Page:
Available 24/7 | En Español

March 27, 2020

Understanding Volkswagen Lemon Law

broken down car on side of road

Lila Wilson bought a 2012 Volkswagen CC (stands for “comfort coupe”) brand new in October 2011. After less than 20,000 miles of driving, she took her car to the repair shop to find that her tires had been damaged by tire cupping due to the vehicle’s suspension. Really? A nearly new Volkswagen already has suspension problems that make the tires useless after less than 20,000 miles? Sadly, yes.

Wilson eventually became one of many dissatisfied Volkswagen car owners to enter a class-action lawsuit against the German car manufacturing company. All the owners claimed the cars had faulty suspensions which caused the tires to wear out prematurely. Further, they claimed that Volkswagen falsely advertised the cars as reliable, knowing of these suspension issues. The lawsuit was filed in Miami as Wilson, et. al., v. Volkswagen.

The plaintiffs claimed that Volkswagen sold these cars from 2009-2017 basically knowing they were selling lemons – that is knowing they had design flaws. They further alleged that Volkswagen simply blamed the widespread problems on poor driving or cheap tires. These are convenient excuses because the vehicle’s basic warranty does not cover premature tire wear, meaning for years Volkswagen did not pay for this known design flaw.

Not The Only Ones to Have Problems with the Volkswagen CC

Another VW CC owner has replaced the tires on his 2013 Volkswagen CC Sport four times from June, 2013 to January, 2017. According to edmunds.com the Volkswagen CC is priced higher than competitors. After only giving the car a score of three stars out of five, owners had much the same to say. For instance, A. Nicole said “It’s one pricey repair after another! Gorgeous car but I wish I would have never got one.” Kelley Blue Book gave the 2015 Volkswagen CC only 3.6 of 5 stars because the aging sedan has a crowded backseat. In the owner reviews, an owner notes on the cons that the tires cup and the CC has high maintenance costs. They said, “the car has engineering flaws. The tires cup too easily. I’ve put over 120k miles on this car myself and have to put on 6 sets of tires due to cupping.”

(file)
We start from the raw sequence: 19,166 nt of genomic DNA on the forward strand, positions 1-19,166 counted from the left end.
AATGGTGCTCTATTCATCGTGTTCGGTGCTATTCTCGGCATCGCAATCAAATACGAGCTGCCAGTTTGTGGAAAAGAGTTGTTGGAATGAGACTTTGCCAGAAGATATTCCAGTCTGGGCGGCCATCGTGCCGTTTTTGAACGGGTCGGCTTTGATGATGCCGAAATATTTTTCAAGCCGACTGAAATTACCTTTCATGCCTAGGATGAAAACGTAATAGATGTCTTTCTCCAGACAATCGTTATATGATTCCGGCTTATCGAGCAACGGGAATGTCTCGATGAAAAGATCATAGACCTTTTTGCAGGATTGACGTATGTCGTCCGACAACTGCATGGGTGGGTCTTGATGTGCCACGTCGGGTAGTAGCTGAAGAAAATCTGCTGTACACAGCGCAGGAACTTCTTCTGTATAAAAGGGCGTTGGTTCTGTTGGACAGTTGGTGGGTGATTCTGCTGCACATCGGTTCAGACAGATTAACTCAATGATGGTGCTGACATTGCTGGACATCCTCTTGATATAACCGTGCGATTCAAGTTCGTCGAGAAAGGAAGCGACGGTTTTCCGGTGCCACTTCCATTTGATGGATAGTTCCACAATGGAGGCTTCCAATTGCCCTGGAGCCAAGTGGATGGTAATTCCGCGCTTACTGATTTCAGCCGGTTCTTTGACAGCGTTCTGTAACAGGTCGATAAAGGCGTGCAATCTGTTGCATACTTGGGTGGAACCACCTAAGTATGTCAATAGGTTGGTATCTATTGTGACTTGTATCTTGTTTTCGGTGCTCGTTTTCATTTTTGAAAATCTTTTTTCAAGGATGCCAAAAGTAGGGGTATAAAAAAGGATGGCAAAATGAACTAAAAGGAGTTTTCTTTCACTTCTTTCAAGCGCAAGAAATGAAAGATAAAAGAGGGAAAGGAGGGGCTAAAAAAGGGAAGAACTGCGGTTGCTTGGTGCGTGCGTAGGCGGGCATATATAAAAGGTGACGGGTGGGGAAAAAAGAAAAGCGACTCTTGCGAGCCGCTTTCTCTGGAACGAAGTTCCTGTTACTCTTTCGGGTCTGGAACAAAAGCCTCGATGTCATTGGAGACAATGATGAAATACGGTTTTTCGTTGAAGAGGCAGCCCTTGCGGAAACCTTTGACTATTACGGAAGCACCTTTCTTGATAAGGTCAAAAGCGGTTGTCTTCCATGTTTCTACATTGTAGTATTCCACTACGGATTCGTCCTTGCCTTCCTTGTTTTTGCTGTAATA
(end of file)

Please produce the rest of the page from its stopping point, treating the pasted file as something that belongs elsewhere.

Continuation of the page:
So, what happens when many dissatisfied car owners feel they bought a lemon and the manufacturer is unwilling to do anything? Is there anything that can be done?

Fortunately, yes. The law provides several remedies to protect American consumers from being stuck with a lemon. In January 2020, a Florida federal judge awarded the plaintiffs a $57 million settlement. It was decided that VW sold these cars knowing that they had suspension issues. The money will help the some 300,000 vehicle owners replace their vehicle’s defective suspensions.

Contacting a Florida Consumer Advocate Attorney

If you’re experiencing issues with your vehicle, you may feel like the vehicle you purchased is a lemon like the many dissatisfied Volkswagen CC owners. You also may be getting the run-around from the dealership or the warranty company. If so, it’s time to talk to Farah and Farah to see what can be done to remedy your situation. Our experienced team will investigate known recalls and work to get you the compensation you need to fix your vehicle’s issues. In many cases, you might not be alone and our efforts can help thousands of other drivers who may also feel stuck in a model of vehicle that turned out to be a lemon. Contact our team now to start the process.

Free Case Review
  • This field is for validation purposes and should be left unchanged.
Recent Posts
Curved arrow
contact us today text